Ad astra reply

4/04/2009Well Sir Ian your anecdotal experience of finding vegetarians aggressive is different to mine. I believe though that Rudd is not a vegetarian but prefers white meat to red. Of course that has upset rural Coalition members who believe that it’s important to feed the man meat. Anyway I hope he has a good family doctor to advise him. Although you seem to discount Rudd’s acceptance and success at the G20 summit because world leaders would have to say nice things about him, I’ve yet to read a media story that says he was not a success. Some acknowledge he did not get all he wanted, but neither did Barak Obama or Gordon Brown. For a media only too ready to disparage, he has come out looking good, even in the eyes of those who often berate him. Oh by the way, I haven’t read Andrew Bolt’s or Piers Akerman’s pieces today. I suppose they saw no good in Rudd’s efforts; I really haven’t the stomach to check them out. Of course the reporting of the wrong meal episode has done its work in taking the immediate shine off Rudd’s efforts, leaving him, as Michelle Grattan asserts ‘red-faced’. Time will tell whether it dents his approval ratings in the opinion polls. If it does, the media scum will have achieved its aim. Bushfire Bill contends that we will see more of this type of episode as some sections of the media try to erode Rudd’s popularity by personal attacks on his behaviour and character. Tony Abbott has already given the lead – he says all this ‘goes to Rudd’s character’. They’ve tried this before by painting Rudd as a Jekyll and Hyde character, nice in public but ill-tempered in private – remember the Glen Milne stories about the large staff turnover? There’s another today by Malcolm Farr [i]et al[/i] – the perpetrator of the ‘are you bad tempered’ question. So I think Bill’s right – it’s game on. You have already taken up the ‘Rude’ label yourself Sir Ian. So what’s the issue? Is it required that this nation’s PM never be bad tempered, or rude? I suppose some would like to have leaders that are benign, cuddly and always smiling benevolently, like Tony Abbott or Julie Bishop or Barnaby Joyce, or our recently departed PM, John Howard. Now there’s a bunch. No bad language, never a sharp tongue, no rudeness, always benign, ever cuddly. As said in the piece no one is applauding rudeness or targeting and upsetting the messenger. But if I had to choose between a leader that, in order to never upset anyone, never complained, never insisted on excellence and endeavour, accepted whatever was put in front of him without complaint be it a submission, a report, a plan, a policy or for that matter a meal, or one that insisted on excellence and endeavour, who demanded things being right and on time, even if that required rudeness or temper from time to time, give me that latter. I don’t mind if people who are not performing get a blister from their superiors. Running a country, especially during such a time of crisis, demands high standards from all who contribute. I expect our leaders to demand it, even if it attracts the ‘Mr Rude’ label from those disaffected with Rudd’s leadership. I wonder how many of us commentators might cope with all Rudd and his ministers are doing with the equanimity we expect of them? BB, Rx and charles all agree the media is complicit in this latest assault. If we’re all wrong, it will all die down. More likely it will exacerbate. Time will tell.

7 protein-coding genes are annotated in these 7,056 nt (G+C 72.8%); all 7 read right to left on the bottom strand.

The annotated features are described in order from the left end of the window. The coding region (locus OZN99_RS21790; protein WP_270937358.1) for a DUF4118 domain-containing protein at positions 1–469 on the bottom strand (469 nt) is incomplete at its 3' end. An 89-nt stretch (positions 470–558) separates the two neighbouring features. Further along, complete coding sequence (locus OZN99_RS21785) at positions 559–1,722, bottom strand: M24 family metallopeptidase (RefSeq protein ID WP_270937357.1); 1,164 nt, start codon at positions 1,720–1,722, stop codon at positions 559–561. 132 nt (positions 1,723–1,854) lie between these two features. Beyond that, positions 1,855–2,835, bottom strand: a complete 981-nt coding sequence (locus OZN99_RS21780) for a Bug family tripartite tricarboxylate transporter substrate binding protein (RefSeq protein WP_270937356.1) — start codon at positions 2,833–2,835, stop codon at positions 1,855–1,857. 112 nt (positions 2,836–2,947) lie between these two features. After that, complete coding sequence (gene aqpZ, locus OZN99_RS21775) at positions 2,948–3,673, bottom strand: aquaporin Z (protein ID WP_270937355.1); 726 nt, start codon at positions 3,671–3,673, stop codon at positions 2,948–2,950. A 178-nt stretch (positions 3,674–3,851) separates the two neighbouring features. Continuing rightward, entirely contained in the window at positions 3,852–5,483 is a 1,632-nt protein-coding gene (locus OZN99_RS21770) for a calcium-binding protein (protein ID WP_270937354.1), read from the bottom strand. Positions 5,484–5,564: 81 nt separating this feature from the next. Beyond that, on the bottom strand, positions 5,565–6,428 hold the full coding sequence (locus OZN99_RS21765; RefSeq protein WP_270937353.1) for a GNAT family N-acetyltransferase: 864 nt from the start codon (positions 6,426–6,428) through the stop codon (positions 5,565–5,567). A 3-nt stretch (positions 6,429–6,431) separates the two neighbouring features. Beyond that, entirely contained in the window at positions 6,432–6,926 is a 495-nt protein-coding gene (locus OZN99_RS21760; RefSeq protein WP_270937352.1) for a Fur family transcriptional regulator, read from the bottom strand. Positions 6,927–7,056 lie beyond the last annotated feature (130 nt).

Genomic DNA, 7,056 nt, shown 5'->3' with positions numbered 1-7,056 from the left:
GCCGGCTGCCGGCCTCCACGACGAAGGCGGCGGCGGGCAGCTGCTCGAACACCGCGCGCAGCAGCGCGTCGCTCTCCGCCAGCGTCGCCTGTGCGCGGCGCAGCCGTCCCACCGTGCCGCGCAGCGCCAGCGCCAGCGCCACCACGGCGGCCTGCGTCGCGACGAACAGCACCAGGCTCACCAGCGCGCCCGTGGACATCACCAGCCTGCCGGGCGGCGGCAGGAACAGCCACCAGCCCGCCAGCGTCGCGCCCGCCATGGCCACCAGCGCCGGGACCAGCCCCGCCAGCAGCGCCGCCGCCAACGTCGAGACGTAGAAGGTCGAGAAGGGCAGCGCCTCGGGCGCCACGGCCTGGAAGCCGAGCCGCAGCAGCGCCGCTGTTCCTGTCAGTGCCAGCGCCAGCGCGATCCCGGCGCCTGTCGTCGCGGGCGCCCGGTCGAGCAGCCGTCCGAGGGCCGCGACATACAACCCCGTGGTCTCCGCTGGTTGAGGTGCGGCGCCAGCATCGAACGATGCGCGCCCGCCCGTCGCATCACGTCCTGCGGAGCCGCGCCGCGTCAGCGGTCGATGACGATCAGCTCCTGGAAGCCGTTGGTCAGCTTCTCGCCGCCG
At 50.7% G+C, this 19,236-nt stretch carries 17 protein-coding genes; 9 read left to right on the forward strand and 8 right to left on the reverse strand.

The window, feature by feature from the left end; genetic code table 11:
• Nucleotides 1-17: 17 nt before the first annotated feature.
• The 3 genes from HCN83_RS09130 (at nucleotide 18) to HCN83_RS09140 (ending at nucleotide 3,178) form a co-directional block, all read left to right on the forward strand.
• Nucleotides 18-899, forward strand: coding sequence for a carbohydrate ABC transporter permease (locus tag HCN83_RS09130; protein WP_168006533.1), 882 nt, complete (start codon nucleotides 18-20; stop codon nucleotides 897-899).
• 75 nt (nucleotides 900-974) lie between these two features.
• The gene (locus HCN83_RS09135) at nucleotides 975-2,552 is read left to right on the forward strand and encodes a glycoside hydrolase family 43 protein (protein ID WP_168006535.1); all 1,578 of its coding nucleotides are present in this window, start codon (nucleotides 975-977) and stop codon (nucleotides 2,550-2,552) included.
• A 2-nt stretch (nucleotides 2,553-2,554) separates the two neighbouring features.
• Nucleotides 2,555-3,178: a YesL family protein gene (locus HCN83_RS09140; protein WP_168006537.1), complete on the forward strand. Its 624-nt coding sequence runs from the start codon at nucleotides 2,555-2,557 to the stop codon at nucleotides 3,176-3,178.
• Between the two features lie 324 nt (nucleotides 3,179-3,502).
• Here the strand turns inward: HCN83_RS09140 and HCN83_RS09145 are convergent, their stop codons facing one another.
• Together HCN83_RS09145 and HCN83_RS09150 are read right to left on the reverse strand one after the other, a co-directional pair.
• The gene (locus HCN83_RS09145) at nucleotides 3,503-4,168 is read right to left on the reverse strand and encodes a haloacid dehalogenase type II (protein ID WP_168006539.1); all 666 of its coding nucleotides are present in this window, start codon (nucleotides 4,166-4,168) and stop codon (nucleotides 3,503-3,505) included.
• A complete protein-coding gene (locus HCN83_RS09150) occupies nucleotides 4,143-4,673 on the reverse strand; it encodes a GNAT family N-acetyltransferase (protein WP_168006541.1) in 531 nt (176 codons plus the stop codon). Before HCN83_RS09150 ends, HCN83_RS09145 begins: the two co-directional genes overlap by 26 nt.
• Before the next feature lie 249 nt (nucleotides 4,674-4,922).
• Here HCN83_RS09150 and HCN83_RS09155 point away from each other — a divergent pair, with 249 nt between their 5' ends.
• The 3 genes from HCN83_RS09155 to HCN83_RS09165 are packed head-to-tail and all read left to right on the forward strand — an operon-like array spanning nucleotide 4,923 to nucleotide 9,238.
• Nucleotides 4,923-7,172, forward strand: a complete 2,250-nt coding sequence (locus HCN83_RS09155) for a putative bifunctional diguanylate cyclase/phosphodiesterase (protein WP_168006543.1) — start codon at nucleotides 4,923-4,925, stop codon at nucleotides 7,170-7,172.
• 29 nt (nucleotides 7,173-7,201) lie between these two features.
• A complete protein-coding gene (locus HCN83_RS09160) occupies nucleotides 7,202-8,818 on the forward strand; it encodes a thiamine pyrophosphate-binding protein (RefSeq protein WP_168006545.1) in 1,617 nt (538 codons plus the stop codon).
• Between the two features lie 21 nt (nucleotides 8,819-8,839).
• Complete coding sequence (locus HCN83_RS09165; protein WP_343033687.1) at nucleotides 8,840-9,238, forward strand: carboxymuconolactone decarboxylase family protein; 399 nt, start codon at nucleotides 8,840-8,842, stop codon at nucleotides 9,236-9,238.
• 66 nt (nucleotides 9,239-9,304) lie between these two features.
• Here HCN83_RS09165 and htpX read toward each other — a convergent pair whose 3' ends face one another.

janice

5/04/2009Ad astra, this 'freedom of the press' idea needs to be put through a reform process. Journalists must be held responsible for the mayhem they create - there has to be definite boundaries set which they dare not cross and they must be forced to reveal their sources when a story is proven to be false. Somewhere along the line the media has become a law unto itself and its victims are powerless within the law to get any redress. Serious reform as to the responsibility of journalists to report truthfully and with integrity is desperately needed in our society. If journalists are compelled by law to reveal the source of the information that are based on 'leaks' then I think we would see less political beat-ups and character assassinations.